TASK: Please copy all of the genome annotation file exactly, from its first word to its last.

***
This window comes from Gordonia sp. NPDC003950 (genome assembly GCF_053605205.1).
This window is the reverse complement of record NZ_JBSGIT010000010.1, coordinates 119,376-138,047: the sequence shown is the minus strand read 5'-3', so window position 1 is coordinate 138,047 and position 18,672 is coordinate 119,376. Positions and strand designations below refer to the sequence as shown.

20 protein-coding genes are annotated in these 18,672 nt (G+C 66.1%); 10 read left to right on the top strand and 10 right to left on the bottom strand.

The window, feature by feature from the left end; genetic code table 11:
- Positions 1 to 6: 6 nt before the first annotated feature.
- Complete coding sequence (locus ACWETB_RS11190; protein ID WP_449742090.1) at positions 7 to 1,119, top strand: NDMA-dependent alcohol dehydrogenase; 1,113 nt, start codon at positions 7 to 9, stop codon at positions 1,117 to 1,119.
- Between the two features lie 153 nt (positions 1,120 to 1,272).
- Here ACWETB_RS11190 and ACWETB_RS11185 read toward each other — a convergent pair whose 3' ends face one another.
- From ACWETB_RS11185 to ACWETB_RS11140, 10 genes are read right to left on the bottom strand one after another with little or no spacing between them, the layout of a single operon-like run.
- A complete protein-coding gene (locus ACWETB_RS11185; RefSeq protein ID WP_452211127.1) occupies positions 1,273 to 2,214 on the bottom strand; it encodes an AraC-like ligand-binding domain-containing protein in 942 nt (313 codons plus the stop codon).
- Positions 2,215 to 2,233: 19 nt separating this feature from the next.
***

This window comes from Gordonia sp. NPDC003950 (genome assembly GCF_053605205.1).
This window is the reverse complement of record NZ_JBSGIT010000010.1, coordinates 119,376-138,047: the sequence shown is the minus strand read 5'-3', so window position 1 is coordinate 138,047 and position 18,672 is coordinate 119,376. Positions and strand designations below refer to the sequence as shown.

20 protein-coding genes are annotated in these 18,672 nt (G+C 66.1%); 10 read left to right on the top strand and 10 right to left on the bottom strand.

The window, feature by feature from the left end; genetic code table 11:
- Positions 1 to 6: 6 nt before the first annotated feature.
- Complete coding sequence (locus ACWETB_RS11190; protein ID WP_449742090.1) at positions 7 to 1,119, top strand: NDMA-dependent alcohol dehydrogenase; 1,113 nt, start codon at positions 7 to 9, stop codon at positions 1,117 to 1,119.
- Between the two features lie 153 nt (positions 1,120 to 1,272).
- Here ACWETB_RS11190 and ACWETB_RS11185 read toward each other — a convergent pair whose 3' ends face one another.
- From ACWETB_RS11185 to ACWETB_RS11140, 10 genes are read right to left on the bottom strand one after another with little or no spacing between them, the layout of a single operon-like run.
- A complete protein-coding gene (locus ACWETB_RS11185; RefSeq protein ID WP_452211127.1) occupies positions 1,273 to 2,214 on the bottom strand; it encodes an AraC-like ligand-binding domain-containing protein in 942 nt (313 codons plus the stop codon).
- Positions 2,215 to 2,233: 19 nt separating this feature from the next.